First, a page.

This was the first day since Gloria had come home when she hadn't awakened feeling utterly miserable. Her boyfriend -- she presumed she no longer had the right to call him her fiancé although things had been left in such an inconclusive state she wasn't sure even of that -- but at any rate, Rolland Spicer, the boy she'd been planning to marry, had, the week before, driven her home from Briarsville, Pennsylvania, to Raysburg, West Virginia, in what must have been record time. He'd said hardly a word to her and hadnt stopped once, not even for a cheeseburger. After he'd dumped Gloria and her five pieces of baby-blue luggage on her front porch, he'd muttered, "Well, Glo, see you around some time," and had driven away without so much as a goodbye kiss. "What was that all about?" her mother had asked, and Gloria had answered, "Oh, nothing, Mom. Just a little difference of opinion." Leaving her things for the brats to carry in, Gloria had walked past her mother, closed herself in her bedroom, thrown herself on the bed, and had lain there for an hour waiting for the tears to start, but she hadn't cried. She'd just been depressed out of her mind, and she'd stayed depressed out of her mind for days. Her timing, she had to admit, had been atrocious. Why had she been so stupid as to tell him after a wedding -- especially a wedding as lovely as Susie's? But she hadn't said, "I won't marry you." She'd only said, "I won't marry you yet."
That morning in church she'd felt a shift inside herself; instead of thinking, as she had been, "What on earth am I supposed to do from now until September?" she'd thought, "Wow, I've got the whole rest of the summer and I can do anything I want," and she'd finally allowed herself to feel pleased -- with her Phi Beta Kappa key, with her straight-A average and her honors BA, with having been a darn good president off her chapter of Delta Lambda, and even with having been May Queen. In the fall she would be going to Columbia to begin her graduate work, but, in the meantime, there were no more classes, no more deadlines, no more exams, no more house meetings of Panhellenic Council meetings, no more planning sessions for Susie's wedding, no more rituals or ceremonies or parades or dances or smokers or parties -- no more anything. There were some dozen books she'd planned to read, and she looked forward to reading them, but not quite yet. And if Rolland was going to go on being so mean to her, well, there would be lots of boys in New York, and so, fully conscious that she'd been killing time -- savoring every lovely, useless, wasted moment of it -- she'd just spent the afternoon painting her toenails and fingernails to match the red piping on her black maillot; the piping was, in turn, an exact match for the broad red stripe on her black bathing cap.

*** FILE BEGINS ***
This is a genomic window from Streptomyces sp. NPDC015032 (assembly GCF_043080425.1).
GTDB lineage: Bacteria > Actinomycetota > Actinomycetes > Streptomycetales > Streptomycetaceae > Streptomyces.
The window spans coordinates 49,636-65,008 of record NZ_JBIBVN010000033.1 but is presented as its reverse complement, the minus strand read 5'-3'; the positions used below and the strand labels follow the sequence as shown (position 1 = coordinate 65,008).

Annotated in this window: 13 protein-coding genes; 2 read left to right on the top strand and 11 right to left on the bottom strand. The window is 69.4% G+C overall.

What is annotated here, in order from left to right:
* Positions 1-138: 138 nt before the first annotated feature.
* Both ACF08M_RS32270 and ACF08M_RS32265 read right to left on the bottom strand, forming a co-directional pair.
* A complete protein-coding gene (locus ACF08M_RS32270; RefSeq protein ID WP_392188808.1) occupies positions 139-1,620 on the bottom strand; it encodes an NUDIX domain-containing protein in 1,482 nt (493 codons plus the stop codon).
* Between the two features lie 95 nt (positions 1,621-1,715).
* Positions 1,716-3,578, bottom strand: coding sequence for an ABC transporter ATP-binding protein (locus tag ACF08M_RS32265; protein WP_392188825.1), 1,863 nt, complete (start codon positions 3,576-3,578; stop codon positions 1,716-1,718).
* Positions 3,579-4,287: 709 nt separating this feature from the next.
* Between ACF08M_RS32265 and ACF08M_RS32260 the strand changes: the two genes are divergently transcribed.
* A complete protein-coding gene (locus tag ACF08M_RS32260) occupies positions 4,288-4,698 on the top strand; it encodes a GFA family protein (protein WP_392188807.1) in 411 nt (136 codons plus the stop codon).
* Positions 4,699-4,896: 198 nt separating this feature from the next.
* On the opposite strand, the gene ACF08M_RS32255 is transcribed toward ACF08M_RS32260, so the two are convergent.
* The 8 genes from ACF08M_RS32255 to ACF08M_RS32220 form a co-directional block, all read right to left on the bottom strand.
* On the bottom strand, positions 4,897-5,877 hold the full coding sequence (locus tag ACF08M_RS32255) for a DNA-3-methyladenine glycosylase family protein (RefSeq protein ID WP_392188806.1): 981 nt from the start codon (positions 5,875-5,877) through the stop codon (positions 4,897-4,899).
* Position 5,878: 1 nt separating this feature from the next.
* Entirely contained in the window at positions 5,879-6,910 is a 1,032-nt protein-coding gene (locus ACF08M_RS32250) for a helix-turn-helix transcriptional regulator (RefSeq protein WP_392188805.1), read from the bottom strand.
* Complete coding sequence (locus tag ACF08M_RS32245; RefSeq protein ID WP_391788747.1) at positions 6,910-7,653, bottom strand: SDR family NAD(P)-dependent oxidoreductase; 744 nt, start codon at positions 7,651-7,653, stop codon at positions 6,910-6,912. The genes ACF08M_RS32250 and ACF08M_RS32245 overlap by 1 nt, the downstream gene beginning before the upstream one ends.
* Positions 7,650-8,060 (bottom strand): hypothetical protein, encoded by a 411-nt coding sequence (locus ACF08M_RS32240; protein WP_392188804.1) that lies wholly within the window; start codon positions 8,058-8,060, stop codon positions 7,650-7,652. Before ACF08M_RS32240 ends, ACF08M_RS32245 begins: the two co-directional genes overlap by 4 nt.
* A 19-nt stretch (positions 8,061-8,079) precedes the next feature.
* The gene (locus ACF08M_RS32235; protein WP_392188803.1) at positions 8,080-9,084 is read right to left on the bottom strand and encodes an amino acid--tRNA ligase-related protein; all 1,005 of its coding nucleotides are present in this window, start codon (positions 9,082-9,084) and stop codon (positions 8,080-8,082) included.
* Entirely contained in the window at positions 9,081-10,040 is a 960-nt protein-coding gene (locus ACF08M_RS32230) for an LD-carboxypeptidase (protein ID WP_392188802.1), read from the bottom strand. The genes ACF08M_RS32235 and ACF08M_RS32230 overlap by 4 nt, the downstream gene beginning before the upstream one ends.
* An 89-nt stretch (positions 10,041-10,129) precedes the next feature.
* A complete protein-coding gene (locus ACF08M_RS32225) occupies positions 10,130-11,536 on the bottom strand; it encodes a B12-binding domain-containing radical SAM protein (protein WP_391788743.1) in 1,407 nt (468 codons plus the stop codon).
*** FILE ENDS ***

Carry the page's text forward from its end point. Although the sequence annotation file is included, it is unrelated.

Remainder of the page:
Ted Cotter opened his eyes behind his sunglasses and saw his daughter arrive at the wall, bob up in an incandescent spray transmuted to gold by the low sun, turn, kick off, and glide. He did not think of her as athletic, but he had to admit she made a hell of a pretty picture in the water. In the summer, Gloria's naturally dark skin deepened nearly to the color of mahogany; now, wet and gleaming in the golden light, she looked burnished, and her figure was every bit as good as her mother's had been in her twenties -- maybe even a little bit better with her long, Betty Grable legs and tiny waist. Gloria swam with a tiny, fastidious stroke he saw as typical of the way she did everything; her brothers, intent on speed, thrashed through the water like outboard motors, but she swam carefully, held each hand carefully, pointed like a dart, her gleaming red fingernails leading the hand, the angled hand slicing neatly into the water with no splash whatsoever. Laney, when she was mad at Gloria, liked to call her "Princess Priss," and it was apt, he supposed, but he rather liked his daughter's prissiness (there were a hell of a lot worse things your daughter could be). He had now worries about Gloria. She was sure to marry well . . .
>Copyright © 1999 by Keith Maillard. All rights reserved. Published by the permission of the publisher, Soho Press.
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